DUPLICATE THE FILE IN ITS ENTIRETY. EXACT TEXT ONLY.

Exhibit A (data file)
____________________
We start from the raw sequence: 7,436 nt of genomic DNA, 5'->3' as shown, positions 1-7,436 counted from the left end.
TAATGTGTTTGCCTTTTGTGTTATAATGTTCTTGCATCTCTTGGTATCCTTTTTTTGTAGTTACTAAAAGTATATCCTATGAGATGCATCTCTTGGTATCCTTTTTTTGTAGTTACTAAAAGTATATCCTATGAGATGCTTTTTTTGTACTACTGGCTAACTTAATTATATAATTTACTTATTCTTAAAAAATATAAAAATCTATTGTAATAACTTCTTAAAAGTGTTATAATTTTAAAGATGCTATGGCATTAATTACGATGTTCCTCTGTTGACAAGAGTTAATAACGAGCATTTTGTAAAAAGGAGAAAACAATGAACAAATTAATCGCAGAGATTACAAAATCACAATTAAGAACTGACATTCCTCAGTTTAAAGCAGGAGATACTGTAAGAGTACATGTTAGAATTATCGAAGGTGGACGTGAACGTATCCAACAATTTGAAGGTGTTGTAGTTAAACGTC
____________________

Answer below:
We start from the raw sequence: 7,436 nt of genomic DNA, 5'->3' as shown, positions 1-7,436 counted from the left end.
TAATGTGTTTGCCTTTTGTGTTATAATGTTCTTGCATCTCTTGGTATCCTTTTTTTGTAGTTACTAAAAGTATATCCTATGAGATGCATCTCTTGGTATCCTTTTTTTGTAGTTACTAAAAGTATATCCTATGAGATGCTTTTTTTGTACTACTGGCTAACTTAATTATATAATTTACTTATTCTTAAAAAATATAAAAATCTATTGTAATAACTTCTTAAAAGTGTTATAATTTTAAAGATGCTATGGCATTAATTACGATGTTCCTCTGTTGACAAGAGTTAATAACGAGCATTTTGTAAAAAGGAGAAAACAATGAACAAATTAATCGCAGAGATTACAAAATCACAATTAAGAACTGACATTCCTCAGTTTAAAGCAGGAGATACTGTAAGAGTACATGTTAGAATTATCGAAGGTGGACGTGAACGTATCCAACAATTTGAAGGTGTTGTAGTTAAACGTC